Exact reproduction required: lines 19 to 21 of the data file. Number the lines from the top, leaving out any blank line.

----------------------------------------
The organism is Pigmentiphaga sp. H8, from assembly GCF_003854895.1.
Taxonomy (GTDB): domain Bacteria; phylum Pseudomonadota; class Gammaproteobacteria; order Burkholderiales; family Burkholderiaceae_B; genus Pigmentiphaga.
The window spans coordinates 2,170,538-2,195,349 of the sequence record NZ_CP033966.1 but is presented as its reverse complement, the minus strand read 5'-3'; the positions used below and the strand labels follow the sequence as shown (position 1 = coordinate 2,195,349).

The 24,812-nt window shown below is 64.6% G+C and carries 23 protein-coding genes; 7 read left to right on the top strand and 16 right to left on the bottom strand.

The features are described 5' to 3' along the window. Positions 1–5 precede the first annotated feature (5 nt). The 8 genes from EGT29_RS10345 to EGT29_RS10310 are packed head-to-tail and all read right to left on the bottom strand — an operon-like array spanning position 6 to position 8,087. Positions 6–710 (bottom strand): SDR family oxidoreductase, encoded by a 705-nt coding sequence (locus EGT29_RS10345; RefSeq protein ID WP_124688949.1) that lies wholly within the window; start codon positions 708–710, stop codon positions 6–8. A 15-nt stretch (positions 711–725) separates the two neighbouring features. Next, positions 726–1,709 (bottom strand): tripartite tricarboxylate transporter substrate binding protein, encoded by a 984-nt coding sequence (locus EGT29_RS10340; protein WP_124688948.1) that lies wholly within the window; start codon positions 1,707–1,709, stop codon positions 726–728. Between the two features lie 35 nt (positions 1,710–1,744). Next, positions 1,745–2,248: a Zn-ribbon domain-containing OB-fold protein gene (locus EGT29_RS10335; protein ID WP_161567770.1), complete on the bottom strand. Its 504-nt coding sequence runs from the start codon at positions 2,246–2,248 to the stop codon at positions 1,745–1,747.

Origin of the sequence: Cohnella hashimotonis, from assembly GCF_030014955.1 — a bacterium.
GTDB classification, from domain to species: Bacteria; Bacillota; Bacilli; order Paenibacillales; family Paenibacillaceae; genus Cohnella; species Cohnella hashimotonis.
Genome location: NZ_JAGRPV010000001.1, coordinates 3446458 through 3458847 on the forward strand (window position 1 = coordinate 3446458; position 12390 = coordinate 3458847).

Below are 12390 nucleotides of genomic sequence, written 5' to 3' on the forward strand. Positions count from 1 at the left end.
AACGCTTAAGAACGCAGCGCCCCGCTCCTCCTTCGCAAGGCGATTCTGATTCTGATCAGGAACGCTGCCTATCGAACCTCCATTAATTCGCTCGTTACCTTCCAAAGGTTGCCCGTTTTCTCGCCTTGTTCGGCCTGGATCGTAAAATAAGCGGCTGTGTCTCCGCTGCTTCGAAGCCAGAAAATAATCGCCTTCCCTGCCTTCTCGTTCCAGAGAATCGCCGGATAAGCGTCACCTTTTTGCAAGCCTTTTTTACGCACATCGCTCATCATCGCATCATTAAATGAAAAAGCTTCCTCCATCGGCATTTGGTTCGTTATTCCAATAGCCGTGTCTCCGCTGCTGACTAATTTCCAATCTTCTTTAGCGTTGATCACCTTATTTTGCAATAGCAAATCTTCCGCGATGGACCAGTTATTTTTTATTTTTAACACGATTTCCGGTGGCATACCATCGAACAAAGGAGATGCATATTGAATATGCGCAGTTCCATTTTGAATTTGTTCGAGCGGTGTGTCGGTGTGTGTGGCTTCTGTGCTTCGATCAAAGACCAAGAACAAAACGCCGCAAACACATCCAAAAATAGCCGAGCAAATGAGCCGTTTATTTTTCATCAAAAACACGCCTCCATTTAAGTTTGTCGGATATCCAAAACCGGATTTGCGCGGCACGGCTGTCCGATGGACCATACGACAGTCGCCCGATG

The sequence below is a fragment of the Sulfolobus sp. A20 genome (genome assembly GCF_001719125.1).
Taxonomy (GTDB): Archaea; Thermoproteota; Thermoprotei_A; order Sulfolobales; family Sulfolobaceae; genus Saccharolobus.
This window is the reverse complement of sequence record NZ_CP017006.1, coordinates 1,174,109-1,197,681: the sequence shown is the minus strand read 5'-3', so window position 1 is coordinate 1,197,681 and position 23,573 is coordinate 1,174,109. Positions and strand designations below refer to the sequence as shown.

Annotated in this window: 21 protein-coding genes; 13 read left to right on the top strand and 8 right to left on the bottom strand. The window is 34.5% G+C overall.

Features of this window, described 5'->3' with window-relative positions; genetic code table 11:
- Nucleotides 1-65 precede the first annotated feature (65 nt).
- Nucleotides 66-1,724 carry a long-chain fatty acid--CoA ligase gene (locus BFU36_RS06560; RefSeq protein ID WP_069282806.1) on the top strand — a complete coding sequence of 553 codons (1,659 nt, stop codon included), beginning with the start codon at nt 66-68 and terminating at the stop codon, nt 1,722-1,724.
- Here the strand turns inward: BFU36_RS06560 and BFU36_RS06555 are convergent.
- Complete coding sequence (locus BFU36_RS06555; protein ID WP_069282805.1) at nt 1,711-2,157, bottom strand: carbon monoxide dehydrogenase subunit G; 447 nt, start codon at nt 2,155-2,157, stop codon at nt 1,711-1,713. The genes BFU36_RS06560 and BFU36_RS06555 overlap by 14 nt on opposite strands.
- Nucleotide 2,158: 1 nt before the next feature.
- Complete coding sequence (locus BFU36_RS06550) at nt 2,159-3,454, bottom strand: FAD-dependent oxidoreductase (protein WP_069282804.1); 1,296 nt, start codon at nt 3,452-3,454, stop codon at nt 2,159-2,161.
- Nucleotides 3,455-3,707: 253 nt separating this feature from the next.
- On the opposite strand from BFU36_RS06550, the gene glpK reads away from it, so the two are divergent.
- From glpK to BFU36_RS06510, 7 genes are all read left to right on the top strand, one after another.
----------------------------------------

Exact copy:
- Complete coding sequence (locus BFU36_RS06555; protein ID WP_069282805.1) at nt 1,711-2,157, bottom strand: carbon monoxide dehydrogenase subunit G; 447 nt, start codon at nt 2,155-2,157, stop codon at nt 1,711-1,713. The genes BFU36_RS06560 and BFU36_RS06555 overlap by 14 nt on opposite strands.
- Nucleotide 2,158: 1 nt before the next feature.
- Complete coding sequence (locus BFU36_RS06550) at nt 2,159-3,454, bottom strand: FAD-dependent oxidoreductase (protein WP_069282804.1); 1,296 nt, start codon at nt 3,452-3,454, stop codon at nt 2,159-2,161.